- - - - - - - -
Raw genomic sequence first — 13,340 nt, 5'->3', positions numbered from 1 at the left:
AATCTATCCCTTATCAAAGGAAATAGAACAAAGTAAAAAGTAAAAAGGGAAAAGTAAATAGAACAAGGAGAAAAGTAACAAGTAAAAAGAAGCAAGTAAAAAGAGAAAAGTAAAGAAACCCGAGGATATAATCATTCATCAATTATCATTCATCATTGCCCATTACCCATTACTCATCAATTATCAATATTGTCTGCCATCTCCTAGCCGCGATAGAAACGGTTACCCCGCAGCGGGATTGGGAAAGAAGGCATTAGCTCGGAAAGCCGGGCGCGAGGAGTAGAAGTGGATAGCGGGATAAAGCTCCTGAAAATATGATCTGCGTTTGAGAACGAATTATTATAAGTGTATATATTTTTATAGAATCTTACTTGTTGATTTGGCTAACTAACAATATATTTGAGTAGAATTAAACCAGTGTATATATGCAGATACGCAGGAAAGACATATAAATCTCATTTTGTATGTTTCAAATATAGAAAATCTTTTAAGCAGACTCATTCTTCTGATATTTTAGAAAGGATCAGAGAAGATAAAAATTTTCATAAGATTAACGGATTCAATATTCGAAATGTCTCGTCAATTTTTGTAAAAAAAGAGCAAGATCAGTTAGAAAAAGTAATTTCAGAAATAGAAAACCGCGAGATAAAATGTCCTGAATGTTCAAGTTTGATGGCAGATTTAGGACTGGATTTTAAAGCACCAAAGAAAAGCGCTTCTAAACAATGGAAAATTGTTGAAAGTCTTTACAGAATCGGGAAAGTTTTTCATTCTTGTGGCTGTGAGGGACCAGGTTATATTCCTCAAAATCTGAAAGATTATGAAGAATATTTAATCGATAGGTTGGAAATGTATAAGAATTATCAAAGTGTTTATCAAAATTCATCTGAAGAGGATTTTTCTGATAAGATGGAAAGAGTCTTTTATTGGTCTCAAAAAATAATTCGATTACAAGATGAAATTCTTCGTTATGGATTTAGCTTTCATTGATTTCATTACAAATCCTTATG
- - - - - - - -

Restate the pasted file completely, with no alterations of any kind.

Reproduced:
Raw genomic sequence first — 13,340 nt, 5'->3', positions numbered from 1 at the left:
AATCTATCCCTTATCAAAGGAAATAGAACAAAGTAAAAAGTAAAAAGGGAAAAGTAAATAGAACAAGGAGAAAAGTAACAAGTAAAAAGAAGCAAGTAAAAAGAGAAAAGTAAAGAAACCCGAGGATATAATCATTCATCAATTATCATTCATCATTGCCCATTACCCATTACTCATCAATTATCAATATTGTCTGCCATCTCCTAGCCGCGATAGAAACGGTTACCCCGCAGCGGGATTGGGAAAGAAGGCATTAGCTCGGAAAGCCGGGCGCGAGGAGTAGAAGTGGATAGCGGGATAAAGCTCCTGAAAATATGATCTGCGTTTGAGAACGAATTATTATAAGTGTATATATTTTTATAGAATCTTACTTGTTGATTTGGCTAACTAACAATATATTTGAGTAGAATTAAACCAGTGTATATATGCAGATACGCAGGAAAGACATATAAATCTCATTTTGTATGTTTCAAATATAGAAAATCTTTTAAGCAGACTCATTCTTCTGATATTTTAGAAAGGATCAGAGAAGATAAAAATTTTCATAAGATTAACGGATTCAATATTCGAAATGTCTCGTCAATTTTTGTAAAAAAAGAGCAAGATCAGTTAGAAAAAGTAATTTCAGAAATAGAAAACCGCGAGATAAAATGTCCTGAATGTTCAAGTTTGATGGCAGATTTAGGACTGGATTTTAAAGCACCAAAGAAAAGCGCTTCTAAACAATGGAAAATTGTTGAAAGTCTTTACAGAATCGGGAAAGTTTTTCATTCTTGTGGCTGTGAGGGACCAGGTTATATTCCTCAAAATCTGAAAGATTATGAAGAATATTTAATCGATAGGTTGGAAATGTATAAGAATTATCAAAGTGTTTATCAAAATTCATCTGAAGAGGATTTTTCTGATAAGATGGAAAGAGTCTTTTATTGGTCTCAAAAAATAATTCGATTACAAGATGAAATTCTTCGTTATGGATTTAGCTTTCATTGATTTCATTACAAATCCTTATG